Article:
During another jaunt to survey birds about the eastern fringe of the river city, the hours-long outing on the first Sunday morning in October also meant being focused on the birdly situation at Fontenelle Park, situated on the city bluffs. During my time of presence, the clock was ticking towards noon.
Earlier times of the day involved watching and counting the myriad of birds about Carter Lake and Levi Carter Park, and each of the associated local environs, all known during the past many months.
After hours of focused effort, and once moving beyond the Carter Lake place, there was a short-stop at 30th and Ames Street, where after a respite, particular attention was given to providing sustenance to the obvious urban birds, whether House Sparrow, Rock Pigeon or European Starling.
A potato contribution was spread in portions suitable for individuals birds to get a piece upon departure, and which ended the local presence. Undoubtedly, the birds reacted as they would at any fast-food joint. This place was but an interlude, where some sort of money had to be spent to get a fresh drink of water, and then another more liquid refreshment after hours of pedaling.
With an expression to have a good day by the business associate of the company, the bicycling route continued, one pedal-and-push at a time represented by the many necessary to progress along the rough streets of Omaha. The result eventually meant arrival at the Fontenelle Park scene, some distance beyond.
A lagoon was the destination. Upon stopping the bicycle, first seen was, of course, a fine and lively bunch of Wood Ducks at the lagoon, either swimming about or mostly sitting on the edge of the island. The ducks were taking advantage of some warmth from the risen sun, on a chilly autumn morning.
This visit to this park place was especially significant because three new bird species were added to the known tally of avifauna.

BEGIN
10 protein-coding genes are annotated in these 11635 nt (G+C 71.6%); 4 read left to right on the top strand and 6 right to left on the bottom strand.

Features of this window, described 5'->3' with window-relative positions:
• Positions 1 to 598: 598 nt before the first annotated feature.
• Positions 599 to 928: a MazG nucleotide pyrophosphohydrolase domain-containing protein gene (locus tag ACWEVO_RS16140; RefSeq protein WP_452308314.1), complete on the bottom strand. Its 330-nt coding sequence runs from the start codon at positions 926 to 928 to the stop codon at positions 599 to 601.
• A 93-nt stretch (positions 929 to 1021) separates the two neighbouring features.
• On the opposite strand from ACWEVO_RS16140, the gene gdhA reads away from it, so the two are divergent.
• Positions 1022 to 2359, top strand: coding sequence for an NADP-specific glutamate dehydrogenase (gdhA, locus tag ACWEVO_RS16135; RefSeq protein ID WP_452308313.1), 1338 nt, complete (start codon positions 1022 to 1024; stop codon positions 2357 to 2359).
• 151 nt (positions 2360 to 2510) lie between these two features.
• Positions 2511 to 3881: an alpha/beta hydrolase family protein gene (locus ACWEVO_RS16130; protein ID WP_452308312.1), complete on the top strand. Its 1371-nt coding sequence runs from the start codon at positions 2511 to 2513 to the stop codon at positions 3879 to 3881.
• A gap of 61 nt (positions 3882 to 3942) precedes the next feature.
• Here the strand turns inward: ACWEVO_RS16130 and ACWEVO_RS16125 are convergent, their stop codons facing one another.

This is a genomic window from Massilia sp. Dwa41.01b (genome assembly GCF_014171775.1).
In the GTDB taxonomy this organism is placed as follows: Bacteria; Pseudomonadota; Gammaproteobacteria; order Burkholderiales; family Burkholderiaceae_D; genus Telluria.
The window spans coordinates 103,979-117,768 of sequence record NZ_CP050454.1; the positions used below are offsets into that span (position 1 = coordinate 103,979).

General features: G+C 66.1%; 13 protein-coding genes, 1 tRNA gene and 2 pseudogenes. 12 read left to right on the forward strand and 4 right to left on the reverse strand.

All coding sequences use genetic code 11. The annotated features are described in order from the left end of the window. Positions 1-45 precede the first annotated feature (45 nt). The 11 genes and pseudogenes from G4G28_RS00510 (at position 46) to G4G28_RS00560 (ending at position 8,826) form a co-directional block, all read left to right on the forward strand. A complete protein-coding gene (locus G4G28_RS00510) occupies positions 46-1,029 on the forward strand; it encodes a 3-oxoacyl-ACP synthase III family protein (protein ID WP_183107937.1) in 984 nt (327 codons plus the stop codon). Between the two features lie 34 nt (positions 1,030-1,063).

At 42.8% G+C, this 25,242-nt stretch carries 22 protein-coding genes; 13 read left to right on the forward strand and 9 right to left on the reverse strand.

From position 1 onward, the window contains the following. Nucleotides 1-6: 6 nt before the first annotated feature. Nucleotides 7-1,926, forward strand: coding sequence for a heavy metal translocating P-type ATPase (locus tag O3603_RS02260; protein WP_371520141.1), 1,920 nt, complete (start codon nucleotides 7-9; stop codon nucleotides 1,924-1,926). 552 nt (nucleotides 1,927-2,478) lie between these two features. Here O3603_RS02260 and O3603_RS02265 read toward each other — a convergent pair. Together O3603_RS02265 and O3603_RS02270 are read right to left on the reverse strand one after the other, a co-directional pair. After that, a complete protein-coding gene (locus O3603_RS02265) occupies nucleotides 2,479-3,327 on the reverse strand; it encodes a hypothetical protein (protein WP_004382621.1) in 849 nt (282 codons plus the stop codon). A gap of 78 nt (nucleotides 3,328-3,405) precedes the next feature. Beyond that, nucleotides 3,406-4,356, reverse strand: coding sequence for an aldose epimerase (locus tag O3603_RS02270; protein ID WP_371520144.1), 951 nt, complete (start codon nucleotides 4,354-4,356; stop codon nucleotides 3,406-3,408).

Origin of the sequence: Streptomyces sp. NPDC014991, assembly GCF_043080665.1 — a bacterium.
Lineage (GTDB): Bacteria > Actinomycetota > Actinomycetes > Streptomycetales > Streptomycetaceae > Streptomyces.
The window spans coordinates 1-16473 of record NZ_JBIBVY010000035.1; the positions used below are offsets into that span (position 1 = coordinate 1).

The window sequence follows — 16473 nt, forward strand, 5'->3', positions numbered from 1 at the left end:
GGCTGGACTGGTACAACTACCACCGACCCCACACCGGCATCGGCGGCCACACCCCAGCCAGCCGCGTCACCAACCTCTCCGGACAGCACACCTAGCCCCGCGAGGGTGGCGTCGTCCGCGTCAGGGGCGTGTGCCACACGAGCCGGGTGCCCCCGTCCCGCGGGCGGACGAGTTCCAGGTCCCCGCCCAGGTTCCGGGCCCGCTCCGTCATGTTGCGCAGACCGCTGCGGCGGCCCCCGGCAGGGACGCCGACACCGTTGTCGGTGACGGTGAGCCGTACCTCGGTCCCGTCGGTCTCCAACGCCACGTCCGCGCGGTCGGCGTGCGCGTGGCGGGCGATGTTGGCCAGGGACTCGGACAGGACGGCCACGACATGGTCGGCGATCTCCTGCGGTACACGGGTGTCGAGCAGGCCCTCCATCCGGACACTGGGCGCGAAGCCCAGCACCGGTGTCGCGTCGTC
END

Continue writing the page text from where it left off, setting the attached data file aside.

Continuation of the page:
First scene was along the northern edge of the lagoon, were some White-throated Sparrows were moving about and appreciating the shrubby foliage.
They have just recently arrived in the region, moving southward as is their norm for this date on the calendar.
Then, minutes later, as readily seen on this morning, once being heard nearby was an Eastern Towhee, among the branches of a relict plant in the northwest section of the park. Its vocalization was more than obvious and immediately indicative as being a towhee. Once readily seen using a spotting scope that provided an up-close look where all pertinent details were obvious, the identification was certain beyond any doubt. There were no spots on its splendid plumage, vibrant in the sunlight shining from the east.
Moments later, above the ground scenario, a woodpecker was seen going about its own efforts, on the side of a tree, which was mostly dead. The birds largish size and other characteristics was indicative for a Hairy Woodpecker, especially in comparison to a smaller-sized Downy Woodpecker seen some moments earlier after being heard in the same place in the park.
There are many dead, or dying trees in the northwest portion of the park, and they are an obvious attraction to members of the woodpecker clan. The morning's tally also included two Northern Flickers here, and a Red-bellied Woodpecker.
For this morning visit, there were a scant 15 species observed. However, the significance of adding additional species to an Omaha park place is the key element of this Sunday.
There can be no expectations for a visit on any particular day. The excitement is the unknown variety of birds which may occur on a specific date, with the composite tally indicative. During the current year, 49 different species have been recorded, with surveys done each month, except for July.
Considering the birds, the first Sunday in October was a significant morning, where the value of park spaces was once again indicated by the occurrence of different bird species.
Another new addition to the park space is obvious in a more pronounced manner. A new sidewalk is currently under construction along the south edge of the west section of the park, and also along the west side of Fontenelle Boulevard.
This park has a lot of trees. Missing on the scene is any sense of ground-based foliage. For the extent of the park, wholly missing is a significant extent of vegetative understory. This feature is an aspect which needs to be created and nourished in the park space.
Increasing the variety of habitat features will increase the diversity of birds which will occur among the park space.